The Atlantic Cities column summarizes a study recently published in (ahem) JAMA Internal Medicine.
The study examines cross-sectional correlations between state gun control law strictness and firearms deaths. I have some concerns:
1. An alternative model would be that gun control law severity is a function of the number of firearms deaths. That is, perhaps the causality runs the other way. Or both ways. The cross-sectional "selection on observed variables" design can shed little light on this though some actual leg work on the legislative histories could..
2. The model employed in the study conditions on firearms ownership and on "other violence-related deaths". The first of these is an intermediate outcome, the second is jointly determined with the dependent variable to the extent that firearms and other tools for offing people are substitutes. Nether should be on the right-hand side of the model.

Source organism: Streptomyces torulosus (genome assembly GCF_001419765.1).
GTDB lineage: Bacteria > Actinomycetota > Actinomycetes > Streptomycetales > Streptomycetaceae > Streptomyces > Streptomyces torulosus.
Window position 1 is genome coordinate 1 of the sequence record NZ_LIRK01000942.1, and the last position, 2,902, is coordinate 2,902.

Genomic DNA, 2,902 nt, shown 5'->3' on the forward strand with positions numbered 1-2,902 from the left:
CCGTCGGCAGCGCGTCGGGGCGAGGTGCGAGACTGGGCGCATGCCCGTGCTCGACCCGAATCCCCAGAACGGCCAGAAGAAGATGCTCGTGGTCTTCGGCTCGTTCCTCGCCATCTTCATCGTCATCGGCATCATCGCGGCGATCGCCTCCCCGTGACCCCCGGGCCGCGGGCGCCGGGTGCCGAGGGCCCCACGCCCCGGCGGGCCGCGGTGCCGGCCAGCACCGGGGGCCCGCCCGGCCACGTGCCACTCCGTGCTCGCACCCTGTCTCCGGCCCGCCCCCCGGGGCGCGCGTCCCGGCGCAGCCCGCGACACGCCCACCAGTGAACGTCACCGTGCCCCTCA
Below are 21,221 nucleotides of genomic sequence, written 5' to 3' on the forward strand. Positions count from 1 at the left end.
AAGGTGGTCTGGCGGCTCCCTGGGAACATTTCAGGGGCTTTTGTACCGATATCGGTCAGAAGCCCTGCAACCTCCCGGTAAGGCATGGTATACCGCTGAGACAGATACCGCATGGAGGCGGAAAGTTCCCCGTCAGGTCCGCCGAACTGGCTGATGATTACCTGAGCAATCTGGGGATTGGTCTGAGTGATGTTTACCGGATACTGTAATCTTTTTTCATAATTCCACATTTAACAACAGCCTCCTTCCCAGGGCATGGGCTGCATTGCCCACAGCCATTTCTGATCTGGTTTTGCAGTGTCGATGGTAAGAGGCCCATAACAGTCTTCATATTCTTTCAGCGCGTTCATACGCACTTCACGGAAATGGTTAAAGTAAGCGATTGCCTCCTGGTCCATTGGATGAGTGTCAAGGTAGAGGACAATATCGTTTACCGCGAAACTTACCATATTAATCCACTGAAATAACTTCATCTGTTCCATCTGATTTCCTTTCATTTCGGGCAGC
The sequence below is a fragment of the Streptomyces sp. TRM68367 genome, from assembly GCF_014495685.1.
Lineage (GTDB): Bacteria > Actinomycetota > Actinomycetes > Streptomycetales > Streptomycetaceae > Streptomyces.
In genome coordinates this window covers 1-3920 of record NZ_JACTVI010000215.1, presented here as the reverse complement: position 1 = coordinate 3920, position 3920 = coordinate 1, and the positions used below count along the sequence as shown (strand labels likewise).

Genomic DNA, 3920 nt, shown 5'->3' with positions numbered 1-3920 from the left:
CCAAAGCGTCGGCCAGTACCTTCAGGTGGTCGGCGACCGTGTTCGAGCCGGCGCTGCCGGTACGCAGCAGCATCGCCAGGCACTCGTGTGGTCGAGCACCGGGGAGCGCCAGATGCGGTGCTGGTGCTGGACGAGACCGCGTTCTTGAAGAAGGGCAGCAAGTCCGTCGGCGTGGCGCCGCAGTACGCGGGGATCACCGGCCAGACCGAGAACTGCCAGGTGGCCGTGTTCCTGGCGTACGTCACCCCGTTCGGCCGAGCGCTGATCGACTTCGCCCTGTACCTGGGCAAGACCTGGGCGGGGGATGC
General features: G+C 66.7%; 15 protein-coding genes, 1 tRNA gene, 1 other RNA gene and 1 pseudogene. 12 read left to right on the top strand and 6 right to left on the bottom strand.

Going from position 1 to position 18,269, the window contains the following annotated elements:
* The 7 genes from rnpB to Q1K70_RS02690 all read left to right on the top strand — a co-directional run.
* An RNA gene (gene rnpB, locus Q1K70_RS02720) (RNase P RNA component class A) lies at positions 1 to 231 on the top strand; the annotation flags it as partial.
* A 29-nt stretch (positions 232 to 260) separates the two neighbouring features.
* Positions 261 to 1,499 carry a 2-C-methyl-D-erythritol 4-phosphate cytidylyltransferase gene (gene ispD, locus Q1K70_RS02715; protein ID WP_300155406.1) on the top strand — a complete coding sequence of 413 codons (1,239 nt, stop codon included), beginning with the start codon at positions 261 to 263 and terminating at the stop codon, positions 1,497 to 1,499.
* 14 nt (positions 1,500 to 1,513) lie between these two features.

The Atlantic writer is very coy about causality and quotes the author as cautioning that the estimated relationship is only correlational. But that does not stop the Atlantic writer from making a strong causal claim in the last line of the article. I give the Atlantic writer an F.
Finally, I think that my concerns above make it clear why this was published in a medical journal, which is likely ill-equipped to evaluate a study such as this rather than, say, a clinical trial, rather than in a social science journal. This study also reinforces the point I made in an earlier post about it being a bad idea to treat guns as a public health issue rather than a social science one.
Who was my favorite student this term?
1 year ago